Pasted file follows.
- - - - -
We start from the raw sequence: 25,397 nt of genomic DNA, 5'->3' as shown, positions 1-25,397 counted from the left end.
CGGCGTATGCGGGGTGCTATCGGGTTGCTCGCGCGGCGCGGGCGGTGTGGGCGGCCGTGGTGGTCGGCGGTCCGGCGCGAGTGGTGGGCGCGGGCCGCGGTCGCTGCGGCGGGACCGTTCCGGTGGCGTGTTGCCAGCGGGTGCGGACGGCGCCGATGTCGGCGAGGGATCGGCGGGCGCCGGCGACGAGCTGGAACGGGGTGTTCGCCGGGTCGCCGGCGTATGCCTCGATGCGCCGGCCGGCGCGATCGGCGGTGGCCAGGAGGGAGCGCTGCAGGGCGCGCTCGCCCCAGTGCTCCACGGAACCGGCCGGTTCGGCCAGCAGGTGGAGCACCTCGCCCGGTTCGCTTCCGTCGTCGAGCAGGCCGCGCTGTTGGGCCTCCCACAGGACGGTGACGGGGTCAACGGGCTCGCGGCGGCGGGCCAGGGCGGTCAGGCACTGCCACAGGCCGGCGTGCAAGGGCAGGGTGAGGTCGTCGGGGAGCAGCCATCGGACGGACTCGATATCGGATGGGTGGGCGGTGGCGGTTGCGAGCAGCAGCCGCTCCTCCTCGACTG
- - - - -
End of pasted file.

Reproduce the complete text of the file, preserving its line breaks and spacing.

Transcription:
We start from the raw sequence: 25,397 nt of genomic DNA, 5'->3' as shown, positions 1-25,397 counted from the left end.
CGGCGTATGCGGGGTGCTATCGGGTTGCTCGCGCGGCGCGGGCGGTGTGGGCGGCCGTGGTGGTCGGCGGTCCGGCGCGAGTGGTGGGCGCGGGCCGCGGTCGCTGCGGCGGGACCGTTCCGGTGGCGTGTTGCCAGCGGGTGCGGACGGCGCCGATGTCGGCGAGGGATCGGCGGGCGCCGGCGACGAGCTGGAACGGGGTGTTCGCCGGGTCGCCGGCGTATGCCTCGATGCGCCGGCCGGCGCGATCGGCGGTGGCCAGGAGGGAGCGCTGCAGGGCGCGCTCGCCCCAGTGCTCCACGGAACCGGCCGGTTCGGCCAGCAGGTGGAGCACCTCGCCCGGTTCGCTTCCGTCGTCGAGCAGGCCGCGCTGTTGGGCCTCCCACAGGACGGTGACGGGGTCAACGGGCTCGCGGCGGCGGGCCAGGGCGGTCAGGCACTGCCACAGGCCGGCGTGCAAGGGCAGGGTGAGGTCGTCGGGGAGCAGCCATCGGACGGACTCGATATCGGATGGGTGGGCGGTGGCGGTTGCGAGCAGCAGCCGCTCCTCCTCGACTG